East coast slaughter volumes inched up another 1% last week, which is no surprise given a gentile incline tends to occur at this time of the year. 71% of the increase emanated from QLD, and 27% from VIC.
Yardings on the east coast surged 23% week on week last week to 45,233 head with QLD driving the increase in supply, booking a huge 81% (6700 head) jump from the week prior, backed up by a 16% (2,200 head) increment coming out of NSW. From a historical perspective, a late February surge in yardings from QLD and NSW is fairly typical though, as it happened both last year in QLD, and generally over the last five years. This year however, it looks more significant as it’s coming off a lower base, and a touch earlier in the year.
The official yardings data release essentially confirmed the truth in the leading signal we saw last week in the form of a big 22% jump in EYCI eligible yardings. This week EYCI eligible yardings have dipped 7% to 13,454 head though, so we may see that supply this week has fallen.
The EYCI fell a smidgen, 4¢ (<1%) to 1,124¢/kg cwt, reversing from last week’s minor recovery. Roma store lead the way again, contributing 17% to the weekly index, at 1188¢/kg cwt, followed by Dalby at 13%, at 1,145¢/kg cwt. The slight fall in price despite lower supply may be indicative of lower demand for young cattle this week, but it’s nothing major at this stage and the price fluctuation could just as well be put down to fluctuations in quality or a change in average weight.
Over in the west, the WYCI fell 31¢(3%) to 1,080¢/kg cwt, again on a reasonably solid yarding of 728 head, down 23% from the prior week, with the proportion of vealers in the market remaining stable at around 75%.
On the national categories there was mostly red ink on the board with restocker steer prices shedding 20¢(3%) to 730¢/kg lwt, with feeders and vealers also flopping 2% and 4% respectively. More encouragingly, the national heavy steer price lifted 15¢(4%) on the week prior, led by an average price of 511¢/kg lwt being paid in Wagga for 101 head of cattle, making up 30% of the index this week, followed by Dubbo at 449¢/kg lwt, contributing 25%.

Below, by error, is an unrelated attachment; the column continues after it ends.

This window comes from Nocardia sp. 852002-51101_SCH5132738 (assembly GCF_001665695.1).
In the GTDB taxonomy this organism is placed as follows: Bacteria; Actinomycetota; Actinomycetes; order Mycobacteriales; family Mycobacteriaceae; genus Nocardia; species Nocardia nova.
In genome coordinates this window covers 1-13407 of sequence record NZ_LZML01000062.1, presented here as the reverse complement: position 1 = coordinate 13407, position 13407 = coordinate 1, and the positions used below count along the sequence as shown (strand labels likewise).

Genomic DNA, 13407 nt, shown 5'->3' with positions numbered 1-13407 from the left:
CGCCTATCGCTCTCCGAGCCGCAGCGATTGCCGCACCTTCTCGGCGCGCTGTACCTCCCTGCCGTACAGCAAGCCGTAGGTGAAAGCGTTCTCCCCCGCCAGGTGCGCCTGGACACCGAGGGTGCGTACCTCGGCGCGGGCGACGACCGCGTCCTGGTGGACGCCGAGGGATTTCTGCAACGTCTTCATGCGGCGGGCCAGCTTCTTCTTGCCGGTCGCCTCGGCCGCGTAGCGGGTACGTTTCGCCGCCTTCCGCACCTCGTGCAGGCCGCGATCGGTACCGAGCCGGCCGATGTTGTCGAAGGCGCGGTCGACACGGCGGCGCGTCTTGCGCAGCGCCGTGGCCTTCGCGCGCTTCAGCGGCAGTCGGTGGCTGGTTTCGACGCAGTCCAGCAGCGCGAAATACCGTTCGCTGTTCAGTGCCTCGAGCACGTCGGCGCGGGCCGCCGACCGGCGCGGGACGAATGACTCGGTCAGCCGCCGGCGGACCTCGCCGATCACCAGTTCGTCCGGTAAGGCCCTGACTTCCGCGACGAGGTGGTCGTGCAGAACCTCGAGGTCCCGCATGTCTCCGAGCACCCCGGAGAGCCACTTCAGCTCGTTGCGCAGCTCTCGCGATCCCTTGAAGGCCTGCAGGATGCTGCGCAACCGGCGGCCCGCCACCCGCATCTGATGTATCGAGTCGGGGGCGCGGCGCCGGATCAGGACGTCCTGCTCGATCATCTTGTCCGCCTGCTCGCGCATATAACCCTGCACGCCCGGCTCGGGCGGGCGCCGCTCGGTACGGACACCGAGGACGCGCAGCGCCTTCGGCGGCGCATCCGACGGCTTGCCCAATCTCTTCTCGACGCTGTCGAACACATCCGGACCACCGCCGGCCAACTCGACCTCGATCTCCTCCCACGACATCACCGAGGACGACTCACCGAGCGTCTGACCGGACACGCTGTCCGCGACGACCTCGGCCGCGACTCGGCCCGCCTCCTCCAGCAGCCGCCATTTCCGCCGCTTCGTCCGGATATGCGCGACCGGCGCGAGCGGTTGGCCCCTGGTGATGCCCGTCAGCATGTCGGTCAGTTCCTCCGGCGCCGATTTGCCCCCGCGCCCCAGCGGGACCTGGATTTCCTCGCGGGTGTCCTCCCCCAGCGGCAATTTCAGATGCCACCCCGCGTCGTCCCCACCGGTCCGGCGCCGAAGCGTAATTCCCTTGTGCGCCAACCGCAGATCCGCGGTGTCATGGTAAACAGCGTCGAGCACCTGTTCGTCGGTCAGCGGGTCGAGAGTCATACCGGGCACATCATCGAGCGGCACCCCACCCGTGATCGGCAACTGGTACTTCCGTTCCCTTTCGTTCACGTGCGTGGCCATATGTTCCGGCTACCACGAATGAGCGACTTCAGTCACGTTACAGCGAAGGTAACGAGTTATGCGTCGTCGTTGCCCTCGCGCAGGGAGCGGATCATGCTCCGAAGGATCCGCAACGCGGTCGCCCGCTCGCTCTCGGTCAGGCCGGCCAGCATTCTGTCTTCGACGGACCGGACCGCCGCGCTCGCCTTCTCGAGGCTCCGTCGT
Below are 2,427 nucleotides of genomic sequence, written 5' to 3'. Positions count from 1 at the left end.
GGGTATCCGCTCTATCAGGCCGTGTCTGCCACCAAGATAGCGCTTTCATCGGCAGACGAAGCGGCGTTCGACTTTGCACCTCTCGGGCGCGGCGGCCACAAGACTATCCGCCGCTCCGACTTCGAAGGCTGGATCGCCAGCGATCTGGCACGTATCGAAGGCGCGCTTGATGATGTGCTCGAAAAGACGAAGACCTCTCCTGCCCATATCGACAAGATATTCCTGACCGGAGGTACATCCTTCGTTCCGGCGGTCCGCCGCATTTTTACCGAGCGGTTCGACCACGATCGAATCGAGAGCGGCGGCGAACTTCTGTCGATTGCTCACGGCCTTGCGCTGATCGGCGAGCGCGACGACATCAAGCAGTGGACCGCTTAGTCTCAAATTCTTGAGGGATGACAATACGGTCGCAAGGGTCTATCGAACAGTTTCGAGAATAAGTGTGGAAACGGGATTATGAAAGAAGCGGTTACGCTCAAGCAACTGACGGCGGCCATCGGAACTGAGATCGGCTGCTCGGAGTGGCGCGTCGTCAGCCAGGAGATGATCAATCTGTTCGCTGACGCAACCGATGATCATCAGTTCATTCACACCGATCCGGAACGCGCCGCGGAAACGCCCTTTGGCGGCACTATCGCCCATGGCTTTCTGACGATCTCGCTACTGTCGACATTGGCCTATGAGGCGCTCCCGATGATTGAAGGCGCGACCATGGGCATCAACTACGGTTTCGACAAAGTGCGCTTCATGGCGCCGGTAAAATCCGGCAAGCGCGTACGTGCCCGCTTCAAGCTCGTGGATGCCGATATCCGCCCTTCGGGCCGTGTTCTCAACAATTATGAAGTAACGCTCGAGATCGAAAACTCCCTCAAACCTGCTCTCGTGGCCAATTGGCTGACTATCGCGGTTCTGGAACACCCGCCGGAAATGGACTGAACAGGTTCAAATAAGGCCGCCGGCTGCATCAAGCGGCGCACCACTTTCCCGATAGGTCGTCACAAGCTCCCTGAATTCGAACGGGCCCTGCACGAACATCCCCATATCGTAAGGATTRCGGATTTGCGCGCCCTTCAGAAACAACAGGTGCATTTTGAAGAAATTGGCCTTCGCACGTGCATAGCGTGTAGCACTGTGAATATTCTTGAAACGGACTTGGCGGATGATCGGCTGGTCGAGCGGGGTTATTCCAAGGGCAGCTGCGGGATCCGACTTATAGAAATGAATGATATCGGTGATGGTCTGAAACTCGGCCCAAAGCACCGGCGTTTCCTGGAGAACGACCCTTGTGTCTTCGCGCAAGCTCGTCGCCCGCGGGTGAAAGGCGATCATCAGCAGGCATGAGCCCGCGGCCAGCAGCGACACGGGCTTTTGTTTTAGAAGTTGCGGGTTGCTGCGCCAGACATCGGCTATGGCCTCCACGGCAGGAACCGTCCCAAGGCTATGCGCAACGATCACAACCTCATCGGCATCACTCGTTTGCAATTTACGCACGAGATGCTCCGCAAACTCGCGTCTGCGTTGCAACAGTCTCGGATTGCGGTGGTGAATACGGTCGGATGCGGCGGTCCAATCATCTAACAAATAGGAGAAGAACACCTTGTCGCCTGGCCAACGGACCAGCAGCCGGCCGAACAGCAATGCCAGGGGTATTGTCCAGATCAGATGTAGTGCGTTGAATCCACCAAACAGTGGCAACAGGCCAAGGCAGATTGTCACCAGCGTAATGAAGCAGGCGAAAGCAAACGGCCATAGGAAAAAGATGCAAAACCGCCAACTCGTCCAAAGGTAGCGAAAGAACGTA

The US frozen cow 90CL price has lifted 5¢(2%) in US dollar terms, to 305¢US/lb but in Australian dollar terms, was steady at 925¢/kg swt. Steiner comments that the ongoing drought fuelled liquidation of the US cow herd spells disaster for beef supplies in the future as the US herd is decimated, meaning that Australia’s expanded herd is well placed to take advantage of higher US demand for imported beef into 2023 and 2024.
The week ahead….
In the scheme of things, prices are holding ground tenaciously despite higher supply coming on from QLD, with producers looking to restock clearly prepared to pay up. This, coupled with rising slaughter numbers indicating that demand for finished cattle is tracking along comfortably, is all supportive of another stalwart week ahead on the markets.